"Major extinction events in Earth's history have been associated with warm climates and oxygen-deficient oceans," the analysis published in the journal Science stated.
"Under the current trajectory that is where we would be headed. But the consequences to humans of staying on that trajectory are so dire that it is hard to imagine we would go quite that far down that path," Denise Breitburg, an author of the study and researcher at the Smithsonian Environmental Research Center in the U.S., told the Guardian.
Human activities are largely responsible for the growth of ocean dead zones. Climate change, caused by fossil fuel emissions, is behind the large-scale removal of oxygen in open waters. Open oceans have naturally low oxygen areas that typically lay west of continents due to the Earth's rotation.
Coastal zones, which provide jobs to 350 million people, are now home to at least 500 known dead zones, though that number could be much higher. According to the study, these areas have increased by an area roughly the size of the European Union since 1950, when there were 50 reported around the world.
This global map indicates coastal sites where industrial activity, including large-scale and chemical-intense farming, are suffocating ocean life. International Oceanographic Commission / Smithsonian Environmental Research Center
In coastal regions, algae blooms are the main culprits behind dead zones. Manure, sewage and fertilizers create these blooms. When the algae decomposes it sucks oxygen out of the water.
"This is a problem we can solve," Breitburg told the Guardian, pointing to the River Thames in the UK and the Chesapeake Bay in the U.S., where improved sewage and agricultural practices helped remove dead zones.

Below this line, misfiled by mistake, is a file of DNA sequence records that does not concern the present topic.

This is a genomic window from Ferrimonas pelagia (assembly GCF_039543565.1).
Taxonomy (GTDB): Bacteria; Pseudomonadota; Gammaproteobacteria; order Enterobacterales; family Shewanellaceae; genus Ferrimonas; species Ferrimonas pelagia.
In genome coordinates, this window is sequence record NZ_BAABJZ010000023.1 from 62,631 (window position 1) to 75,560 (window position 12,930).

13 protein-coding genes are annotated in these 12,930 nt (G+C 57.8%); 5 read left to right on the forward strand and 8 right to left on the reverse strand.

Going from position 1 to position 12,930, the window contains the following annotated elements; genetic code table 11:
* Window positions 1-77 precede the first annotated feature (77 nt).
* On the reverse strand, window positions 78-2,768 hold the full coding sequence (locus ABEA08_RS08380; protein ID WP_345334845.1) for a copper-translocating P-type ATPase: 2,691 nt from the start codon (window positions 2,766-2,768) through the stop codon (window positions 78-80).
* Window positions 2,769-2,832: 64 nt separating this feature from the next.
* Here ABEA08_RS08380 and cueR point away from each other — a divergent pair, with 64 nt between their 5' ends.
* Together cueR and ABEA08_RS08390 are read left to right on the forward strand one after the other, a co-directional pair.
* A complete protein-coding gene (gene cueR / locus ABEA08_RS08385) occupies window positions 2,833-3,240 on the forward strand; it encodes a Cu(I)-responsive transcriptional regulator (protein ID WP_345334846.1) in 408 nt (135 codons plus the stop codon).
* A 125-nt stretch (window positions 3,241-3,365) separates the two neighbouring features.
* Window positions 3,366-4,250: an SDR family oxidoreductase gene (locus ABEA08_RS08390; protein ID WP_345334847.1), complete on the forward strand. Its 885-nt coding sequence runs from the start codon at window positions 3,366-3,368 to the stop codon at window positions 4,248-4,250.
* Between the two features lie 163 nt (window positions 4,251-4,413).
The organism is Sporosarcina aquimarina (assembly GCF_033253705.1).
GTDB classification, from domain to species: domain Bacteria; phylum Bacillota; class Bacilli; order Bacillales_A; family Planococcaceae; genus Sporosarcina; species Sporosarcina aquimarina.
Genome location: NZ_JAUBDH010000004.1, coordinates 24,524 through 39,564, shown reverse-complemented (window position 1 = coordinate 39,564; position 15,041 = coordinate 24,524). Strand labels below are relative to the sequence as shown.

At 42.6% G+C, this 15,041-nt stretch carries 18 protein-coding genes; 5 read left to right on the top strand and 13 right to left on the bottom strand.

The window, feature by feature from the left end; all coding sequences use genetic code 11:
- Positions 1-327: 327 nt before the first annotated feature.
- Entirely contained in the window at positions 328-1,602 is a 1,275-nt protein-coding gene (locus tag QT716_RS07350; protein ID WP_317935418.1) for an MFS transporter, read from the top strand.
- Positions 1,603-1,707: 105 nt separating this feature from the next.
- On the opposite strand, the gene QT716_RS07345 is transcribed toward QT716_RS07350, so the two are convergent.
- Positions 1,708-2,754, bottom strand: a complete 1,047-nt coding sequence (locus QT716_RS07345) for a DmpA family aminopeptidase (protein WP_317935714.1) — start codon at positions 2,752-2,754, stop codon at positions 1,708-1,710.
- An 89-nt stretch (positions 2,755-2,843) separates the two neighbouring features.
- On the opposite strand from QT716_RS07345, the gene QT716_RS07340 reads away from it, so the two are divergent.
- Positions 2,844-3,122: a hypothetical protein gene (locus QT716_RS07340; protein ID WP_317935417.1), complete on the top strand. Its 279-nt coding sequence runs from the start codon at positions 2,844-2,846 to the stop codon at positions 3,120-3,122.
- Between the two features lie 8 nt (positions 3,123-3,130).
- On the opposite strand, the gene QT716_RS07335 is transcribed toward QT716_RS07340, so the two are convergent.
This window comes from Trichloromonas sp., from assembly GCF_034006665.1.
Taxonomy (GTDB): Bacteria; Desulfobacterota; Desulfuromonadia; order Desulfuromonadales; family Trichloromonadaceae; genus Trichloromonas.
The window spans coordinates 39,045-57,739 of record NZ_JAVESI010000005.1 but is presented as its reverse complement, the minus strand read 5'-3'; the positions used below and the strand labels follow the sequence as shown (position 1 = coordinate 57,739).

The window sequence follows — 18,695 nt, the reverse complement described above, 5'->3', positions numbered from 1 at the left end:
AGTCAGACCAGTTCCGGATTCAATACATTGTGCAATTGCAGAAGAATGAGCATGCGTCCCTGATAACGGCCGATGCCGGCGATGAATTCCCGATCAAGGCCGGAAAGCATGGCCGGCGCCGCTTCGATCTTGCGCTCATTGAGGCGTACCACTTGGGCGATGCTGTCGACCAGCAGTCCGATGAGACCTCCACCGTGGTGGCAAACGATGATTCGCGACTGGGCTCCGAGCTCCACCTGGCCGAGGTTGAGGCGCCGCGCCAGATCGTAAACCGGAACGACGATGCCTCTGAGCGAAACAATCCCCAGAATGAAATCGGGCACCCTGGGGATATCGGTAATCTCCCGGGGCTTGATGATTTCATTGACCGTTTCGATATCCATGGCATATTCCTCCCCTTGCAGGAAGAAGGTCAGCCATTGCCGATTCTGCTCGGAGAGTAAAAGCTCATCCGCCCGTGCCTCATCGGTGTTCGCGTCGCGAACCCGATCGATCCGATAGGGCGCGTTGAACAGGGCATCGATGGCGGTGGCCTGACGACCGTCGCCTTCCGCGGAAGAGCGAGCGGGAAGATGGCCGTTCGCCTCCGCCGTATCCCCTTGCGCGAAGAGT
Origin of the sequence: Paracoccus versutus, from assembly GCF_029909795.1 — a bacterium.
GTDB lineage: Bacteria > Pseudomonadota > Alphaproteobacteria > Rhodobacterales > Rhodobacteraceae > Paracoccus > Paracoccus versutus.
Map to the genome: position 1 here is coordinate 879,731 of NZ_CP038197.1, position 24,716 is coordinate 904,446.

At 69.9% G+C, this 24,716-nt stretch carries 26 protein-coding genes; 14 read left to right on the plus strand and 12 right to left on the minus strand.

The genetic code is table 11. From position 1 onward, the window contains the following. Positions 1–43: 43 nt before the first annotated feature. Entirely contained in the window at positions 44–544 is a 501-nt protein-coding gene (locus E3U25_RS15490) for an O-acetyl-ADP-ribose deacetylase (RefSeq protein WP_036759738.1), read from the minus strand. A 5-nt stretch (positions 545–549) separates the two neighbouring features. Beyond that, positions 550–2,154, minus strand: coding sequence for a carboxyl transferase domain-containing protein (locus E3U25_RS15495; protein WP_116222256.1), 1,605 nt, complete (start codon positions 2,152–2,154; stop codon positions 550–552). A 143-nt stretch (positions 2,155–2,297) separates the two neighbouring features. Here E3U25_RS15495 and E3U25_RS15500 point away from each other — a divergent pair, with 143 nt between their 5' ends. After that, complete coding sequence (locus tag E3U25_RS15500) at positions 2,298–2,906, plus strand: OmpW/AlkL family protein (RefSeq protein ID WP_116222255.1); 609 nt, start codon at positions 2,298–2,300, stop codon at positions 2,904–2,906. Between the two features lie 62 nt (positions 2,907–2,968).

"Right now, the increasing expansion of coastal dead zones and decline in open ocean oxygen are not priority problems for governments around the world. Unfortunately, it will take severe and persistent mortality of fisheries for the seriousness of low oxygen to be realized," Robert Diaz, a professor at the Virginia institute of Marine Science who reviewed the study, told the Guardian.
"No other variable of such ecological importance to coastal ecosystems has changed so drastically in such a short period of time from human activities as dissolved oxygen," Diaz said.
Air pollution within the home causes 3.8 million deaths a year, according to the World Health Organization. A recent University of Colorado in Boulder study reported by The Guardian found that cooking a full Thanksgiving meal could raise levels of particulate matter 2.5 in the house higher than the levels averaged in New Delhi, the world's sixth most polluted city.
But soon, you will be able to shop for a solution in the same place you buy your budget roasting pans. IKEA is working on a specially-designed, air-purifying curtain called the GUNRID.
A rare species of giant tortoise, feared extinct for more than 100 years, was sighted on the Galápagos island of Fernandina Sunday, the Ecuadorian government announced.
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For most people, toilet paper only becomes an issue when it unexpectedly runs out. Otherwise, it's cheap and it's convenient, something we don't need to think twice about. But toilet paper's ubiquity and low sticker price belie a much, much higher cost: it is taking a dramatic and irreversible toll on the Canadian boreal forest, and our global climate. As a new report from NRDC and Stand.earth outlines, when you flush that toilet paper, chances are you are flushing away part of a majestic, old-growth tree ripped from the ground, and destined for the drain. This is why NRDC is calling on Procter & Gamble, the manufacturer of Charmin, to end this wasteful and destructive practice by changing the way it makes its toilet paper through solutions that other companies have already embraced.
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